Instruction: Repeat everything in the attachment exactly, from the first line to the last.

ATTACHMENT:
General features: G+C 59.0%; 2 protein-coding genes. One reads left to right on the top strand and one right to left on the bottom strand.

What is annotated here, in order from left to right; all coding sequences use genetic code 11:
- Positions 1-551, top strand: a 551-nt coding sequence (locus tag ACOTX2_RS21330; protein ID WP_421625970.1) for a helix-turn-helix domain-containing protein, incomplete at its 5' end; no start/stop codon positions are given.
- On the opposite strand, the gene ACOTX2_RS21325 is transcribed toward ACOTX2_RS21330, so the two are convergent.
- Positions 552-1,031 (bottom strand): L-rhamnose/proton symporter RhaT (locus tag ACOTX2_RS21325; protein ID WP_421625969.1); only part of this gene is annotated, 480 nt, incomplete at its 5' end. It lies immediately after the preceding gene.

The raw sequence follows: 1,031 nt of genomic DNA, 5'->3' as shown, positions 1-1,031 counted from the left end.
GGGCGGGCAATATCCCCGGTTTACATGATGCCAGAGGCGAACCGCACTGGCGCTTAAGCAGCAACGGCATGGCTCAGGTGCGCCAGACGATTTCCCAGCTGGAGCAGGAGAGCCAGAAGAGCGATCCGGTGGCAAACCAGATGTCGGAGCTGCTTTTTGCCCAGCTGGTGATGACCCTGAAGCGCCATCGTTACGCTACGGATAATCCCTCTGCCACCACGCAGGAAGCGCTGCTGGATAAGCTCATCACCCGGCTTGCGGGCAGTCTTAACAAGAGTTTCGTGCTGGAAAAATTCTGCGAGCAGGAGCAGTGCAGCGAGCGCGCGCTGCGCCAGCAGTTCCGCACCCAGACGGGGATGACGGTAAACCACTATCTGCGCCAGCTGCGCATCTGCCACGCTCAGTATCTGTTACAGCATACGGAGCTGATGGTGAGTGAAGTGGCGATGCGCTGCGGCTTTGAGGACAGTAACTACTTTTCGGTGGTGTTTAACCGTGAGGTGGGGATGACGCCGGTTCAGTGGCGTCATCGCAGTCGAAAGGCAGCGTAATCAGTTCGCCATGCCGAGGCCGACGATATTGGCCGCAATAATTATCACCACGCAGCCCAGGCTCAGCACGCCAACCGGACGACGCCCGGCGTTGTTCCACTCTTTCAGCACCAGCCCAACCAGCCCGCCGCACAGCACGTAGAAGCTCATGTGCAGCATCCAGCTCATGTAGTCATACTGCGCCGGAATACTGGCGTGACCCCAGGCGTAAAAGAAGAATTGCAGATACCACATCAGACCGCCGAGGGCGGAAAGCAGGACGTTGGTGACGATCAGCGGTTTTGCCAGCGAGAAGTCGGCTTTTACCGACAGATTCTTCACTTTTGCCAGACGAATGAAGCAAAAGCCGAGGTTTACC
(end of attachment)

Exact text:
General features: G+C 59.0%; 2 protein-coding genes. One reads left to right on the top strand and one right to left on the bottom strand.

What is annotated here, in order from left to right; all coding sequences use genetic code 11:
- Positions 1-551, top strand: a 551-nt coding sequence (locus tag ACOTX2_RS21330; protein ID WP_421625970.1) for a helix-turn-helix domain-containing protein, incomplete at its 5' end; no start/stop codon positions are given.
- On the opposite strand, the gene ACOTX2_RS21325 is transcribed toward ACOTX2_RS21330, so the two are convergent.
- Positions 552-1,031 (bottom strand): L-rhamnose/proton symporter RhaT (locus tag ACOTX2_RS21325; protein ID WP_421625969.1); only part of this gene is annotated, 480 nt, incomplete at its 5' end. It lies immediately after the preceding gene.

The raw sequence follows: 1,031 nt of genomic DNA, 5'->3' as shown, positions 1-1,031 counted from the left end.
GGGCGGGCAATATCCCCGGTTTACATGATGCCAGAGGCGAACCGCACTGGCGCTTAAGCAGCAACGGCATGGCTCAGGTGCGCCAGACGATTTCCCAGCTGGAGCAGGAGAGCCAGAAGAGCGATCCGGTGGCAAACCAGATGTCGGAGCTGCTTTTTGCCCAGCTGGTGATGACCCTGAAGCGCCATCGTTACGCTACGGATAATCCCTCTGCCACCACGCAGGAAGCGCTGCTGGATAAGCTCATCACCCGGCTTGCGGGCAGTCTTAACAAGAGTTTCGTGCTGGAAAAATTCTGCGAGCAGGAGCAGTGCAGCGAGCGCGCGCTGCGCCAGCAGTTCCGCACCCAGACGGGGATGACGGTAAACCACTATCTGCGCCAGCTGCGCATCTGCCACGCTCAGTATCTGTTACAGCATACGGAGCTGATGGTGAGTGAAGTGGCGATGCGCTGCGGCTTTGAGGACAGTAACTACTTTTCGGTGGTGTTTAACCGTGAGGTGGGGATGACGCCGGTTCAGTGGCGTCATCGCAGTCGAAAGGCAGCGTAATCAGTTCGCCATGCCGAGGCCGACGATATTGGCCGCAATAATTATCACCACGCAGCCCAGGCTCAGCACGCCAACCGGACGACGCCCGGCGTTGTTCCACTCTTTCAGCACCAGCCCAACCAGCCCGCCGCACAGCACGTAGAAGCTCATGTGCAGCATCCAGCTCATGTAGTCATACTGCGCCGGAATACTGGCGTGACCCCAGGCGTAAAAGAAGAATTGCAGATACCACATCAGACCGCCGAGGGCGGAAAGCAGGACGTTGGTGACGATCAGCGGTTTTGCCAGCGAGAAGTCGGCTTTTACCGACAGATTCTTCACTTTTGCCAGACGAATGAAGCAAAAGCCGAGGTTTACC